As new shows are developed, we hope to see more Jewish characters being reflected in a positive light. Who are your favourite Jewish characters on TV?

Something New

Something New

The fall post-holiday period is always a good time for launching new things. To the extent we’re not completely exhausted, our five-day work weeks are back (instead of five days of work crammed into three-day weeks), and we’re able to get into something of a rhythm and build momentum in moving toward specific goals.

Adding to the sense of newness and adventure, the third post-holidays Torah portion of Lekh Lekha, which was read this past Shabbat, begins with Abraham receiving divine instructions to leave his home and begin a journey to a new land.  Commentators highlight the uncertainty inherent in the command’s wording: instead of being directed to a specific place, Abraham, at least initially, is told to go “to the land that I will show you,” a vague and undisclosed destination. While he is promised blessings galore for his obedience, setting out requires an element of faith and quite a bit of trust as he leaves his home land and father’s house for somewhere new.

While it’s certainly several orders of magnitude smaller than the journey Abraham undertook, Hillel Ontario is trying something new this week: we’re introducing a new section to our regular newsletters and will be including a d’var Torah to showcase our students’ and staff’s skills and present our readers with a bit of Jewish learning. We hope you’ll find these commentaries inspiring and meaningful and that they’ll provide a glimpse of the Hillel Ontario community that spans our nine campuses.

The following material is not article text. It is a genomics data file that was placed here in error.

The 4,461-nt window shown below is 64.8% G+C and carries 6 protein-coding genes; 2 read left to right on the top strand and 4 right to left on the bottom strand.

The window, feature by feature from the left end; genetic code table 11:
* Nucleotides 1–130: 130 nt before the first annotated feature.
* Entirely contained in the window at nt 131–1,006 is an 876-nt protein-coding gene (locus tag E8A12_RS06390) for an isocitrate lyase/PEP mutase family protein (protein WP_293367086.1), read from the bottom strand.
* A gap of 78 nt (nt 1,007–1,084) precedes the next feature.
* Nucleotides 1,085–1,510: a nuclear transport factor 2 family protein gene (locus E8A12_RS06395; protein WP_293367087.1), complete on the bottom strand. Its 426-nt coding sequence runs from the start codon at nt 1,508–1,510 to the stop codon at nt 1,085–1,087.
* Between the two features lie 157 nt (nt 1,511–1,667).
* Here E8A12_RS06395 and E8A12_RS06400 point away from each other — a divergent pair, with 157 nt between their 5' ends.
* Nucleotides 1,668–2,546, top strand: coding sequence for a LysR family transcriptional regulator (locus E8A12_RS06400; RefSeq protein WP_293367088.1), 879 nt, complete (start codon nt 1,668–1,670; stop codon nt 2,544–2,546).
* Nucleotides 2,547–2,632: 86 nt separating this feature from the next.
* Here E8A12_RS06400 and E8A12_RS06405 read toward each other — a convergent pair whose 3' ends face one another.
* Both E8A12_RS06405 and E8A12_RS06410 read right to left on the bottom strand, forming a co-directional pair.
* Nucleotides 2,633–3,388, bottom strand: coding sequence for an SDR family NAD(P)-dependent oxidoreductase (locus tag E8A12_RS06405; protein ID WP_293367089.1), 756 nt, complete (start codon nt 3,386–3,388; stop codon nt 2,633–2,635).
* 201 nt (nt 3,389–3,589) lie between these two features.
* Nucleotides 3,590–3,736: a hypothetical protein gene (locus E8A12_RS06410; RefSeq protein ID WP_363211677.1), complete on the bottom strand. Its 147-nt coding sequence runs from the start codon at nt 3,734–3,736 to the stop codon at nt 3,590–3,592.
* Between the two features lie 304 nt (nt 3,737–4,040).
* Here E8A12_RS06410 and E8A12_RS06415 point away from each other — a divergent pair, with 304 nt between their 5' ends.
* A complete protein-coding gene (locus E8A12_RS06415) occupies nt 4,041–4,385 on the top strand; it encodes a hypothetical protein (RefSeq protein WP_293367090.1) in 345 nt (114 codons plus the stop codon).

A Message from Hillel Ontario’s Student Presidents

A Message from Hillel Ontario’s Student Presidents

Dear students, parents, supporters, and other members of the Ontario Jewish community,

We are writing to you as the Hillel presidents representing nine universities across Ontario. 

We are often asked what it’s like to be a Jewish student on campus. And, in previous years, we would have taken a more upbeat approach to answering that question. The truth is that things have changed over the past 5 months.

Prior to this spring’s war in Israel, we had never experienced the level of vitriol and backlash that we did recently. We were caught off guard. Many Jewish students lost friendships and severed connections that had been created over many years. Our mental health was stretched to the limit; we have felt burnt out, isolated and anxious.  Even now, with autumn upon us, we are still feeling the exhausting effects of a summer spent advocating for the well-being of our fellow Jewish students.